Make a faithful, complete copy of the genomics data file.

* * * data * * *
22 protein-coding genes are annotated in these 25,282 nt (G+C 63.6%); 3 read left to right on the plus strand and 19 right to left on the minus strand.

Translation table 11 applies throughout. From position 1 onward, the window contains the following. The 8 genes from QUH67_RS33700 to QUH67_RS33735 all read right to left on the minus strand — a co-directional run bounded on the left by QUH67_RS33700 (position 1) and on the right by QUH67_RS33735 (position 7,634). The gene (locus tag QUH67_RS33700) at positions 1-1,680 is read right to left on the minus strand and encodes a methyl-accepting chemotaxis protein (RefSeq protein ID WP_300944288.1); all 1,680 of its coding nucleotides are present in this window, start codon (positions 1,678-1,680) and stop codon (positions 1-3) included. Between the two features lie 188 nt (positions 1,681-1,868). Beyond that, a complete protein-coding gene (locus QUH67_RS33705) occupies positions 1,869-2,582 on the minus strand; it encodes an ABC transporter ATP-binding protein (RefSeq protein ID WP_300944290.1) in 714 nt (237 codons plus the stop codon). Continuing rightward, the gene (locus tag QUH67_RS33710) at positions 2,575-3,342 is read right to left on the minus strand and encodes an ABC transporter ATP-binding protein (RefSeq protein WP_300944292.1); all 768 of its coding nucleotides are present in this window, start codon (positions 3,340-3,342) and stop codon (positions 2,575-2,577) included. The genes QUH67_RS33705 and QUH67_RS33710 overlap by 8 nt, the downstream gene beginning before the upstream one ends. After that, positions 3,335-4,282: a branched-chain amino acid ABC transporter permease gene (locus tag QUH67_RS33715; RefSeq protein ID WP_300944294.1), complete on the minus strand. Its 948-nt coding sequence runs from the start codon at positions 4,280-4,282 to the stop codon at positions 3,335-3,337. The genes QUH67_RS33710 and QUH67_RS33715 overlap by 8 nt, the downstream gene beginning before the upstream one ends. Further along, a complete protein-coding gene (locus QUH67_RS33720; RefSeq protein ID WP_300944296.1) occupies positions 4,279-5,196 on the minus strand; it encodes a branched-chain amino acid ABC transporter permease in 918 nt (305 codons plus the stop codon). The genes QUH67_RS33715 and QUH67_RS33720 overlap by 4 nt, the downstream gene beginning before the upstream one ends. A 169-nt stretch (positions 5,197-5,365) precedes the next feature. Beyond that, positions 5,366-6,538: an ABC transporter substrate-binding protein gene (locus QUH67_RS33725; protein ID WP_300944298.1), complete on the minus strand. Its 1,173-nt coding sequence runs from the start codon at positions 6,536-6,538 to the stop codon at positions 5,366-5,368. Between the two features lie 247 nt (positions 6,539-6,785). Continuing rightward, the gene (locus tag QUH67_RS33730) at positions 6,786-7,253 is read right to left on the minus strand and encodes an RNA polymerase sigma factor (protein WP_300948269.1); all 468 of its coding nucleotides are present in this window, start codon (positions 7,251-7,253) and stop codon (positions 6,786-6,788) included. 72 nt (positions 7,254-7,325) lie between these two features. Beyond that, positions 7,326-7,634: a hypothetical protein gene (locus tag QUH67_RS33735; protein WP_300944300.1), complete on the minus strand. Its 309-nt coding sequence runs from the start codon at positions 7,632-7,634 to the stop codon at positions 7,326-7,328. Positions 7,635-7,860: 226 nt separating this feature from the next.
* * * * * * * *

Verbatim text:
22 protein-coding genes are annotated in these 25,282 nt (G+C 63.6%); 3 read left to right on the plus strand and 19 right to left on the minus strand.

Translation table 11 applies throughout. From position 1 onward, the window contains the following. The 8 genes from QUH67_RS33700 to QUH67_RS33735 all read right to left on the minus strand — a co-directional run bounded on the left by QUH67_RS33700 (position 1) and on the right by QUH67_RS33735 (position 7,634). The gene (locus tag QUH67_RS33700) at positions 1-1,680 is read right to left on the minus strand and encodes a methyl-accepting chemotaxis protein (RefSeq protein ID WP_300944288.1); all 1,680 of its coding nucleotides are present in this window, start codon (positions 1,678-1,680) and stop codon (positions 1-3) included. Between the two features lie 188 nt (positions 1,681-1,868). Beyond that, a complete protein-coding gene (locus QUH67_RS33705) occupies positions 1,869-2,582 on the minus strand; it encodes an ABC transporter ATP-binding protein (RefSeq protein ID WP_300944290.1) in 714 nt (237 codons plus the stop codon). Continuing rightward, the gene (locus tag QUH67_RS33710) at positions 2,575-3,342 is read right to left on the minus strand and encodes an ABC transporter ATP-binding protein (RefSeq protein WP_300944292.1); all 768 of its coding nucleotides are present in this window, start codon (positions 3,340-3,342) and stop codon (positions 2,575-2,577) included. The genes QUH67_RS33705 and QUH67_RS33710 overlap by 8 nt, the downstream gene beginning before the upstream one ends. After that, positions 3,335-4,282: a branched-chain amino acid ABC transporter permease gene (locus tag QUH67_RS33715; RefSeq protein ID WP_300944294.1), complete on the minus strand. Its 948-nt coding sequence runs from the start codon at positions 4,280-4,282 to the stop codon at positions 3,335-3,337. The genes QUH67_RS33710 and QUH67_RS33715 overlap by 8 nt, the downstream gene beginning before the upstream one ends. Further along, a complete protein-coding gene (locus QUH67_RS33720; RefSeq protein ID WP_300944296.1) occupies positions 4,279-5,196 on the minus strand; it encodes a branched-chain amino acid ABC transporter permease in 918 nt (305 codons plus the stop codon). The genes QUH67_RS33715 and QUH67_RS33720 overlap by 4 nt, the downstream gene beginning before the upstream one ends. A 169-nt stretch (positions 5,197-5,365) precedes the next feature. Beyond that, positions 5,366-6,538: an ABC transporter substrate-binding protein gene (locus QUH67_RS33725; protein ID WP_300944298.1), complete on the minus strand. Its 1,173-nt coding sequence runs from the start codon at positions 6,536-6,538 to the stop codon at positions 5,366-5,368. Between the two features lie 247 nt (positions 6,539-6,785). Continuing rightward, the gene (locus tag QUH67_RS33730) at positions 6,786-7,253 is read right to left on the minus strand and encodes an RNA polymerase sigma factor (protein WP_300948269.1); all 468 of its coding nucleotides are present in this window, start codon (positions 7,251-7,253) and stop codon (positions 6,786-6,788) included. 72 nt (positions 7,254-7,325) lie between these two features. Beyond that, positions 7,326-7,634: a hypothetical protein gene (locus tag QUH67_RS33735; protein WP_300944300.1), complete on the minus strand. Its 309-nt coding sequence runs from the start codon at positions 7,632-7,634 to the stop codon at positions 7,326-7,328. Positions 7,635-7,860: 226 nt separating this feature from the next.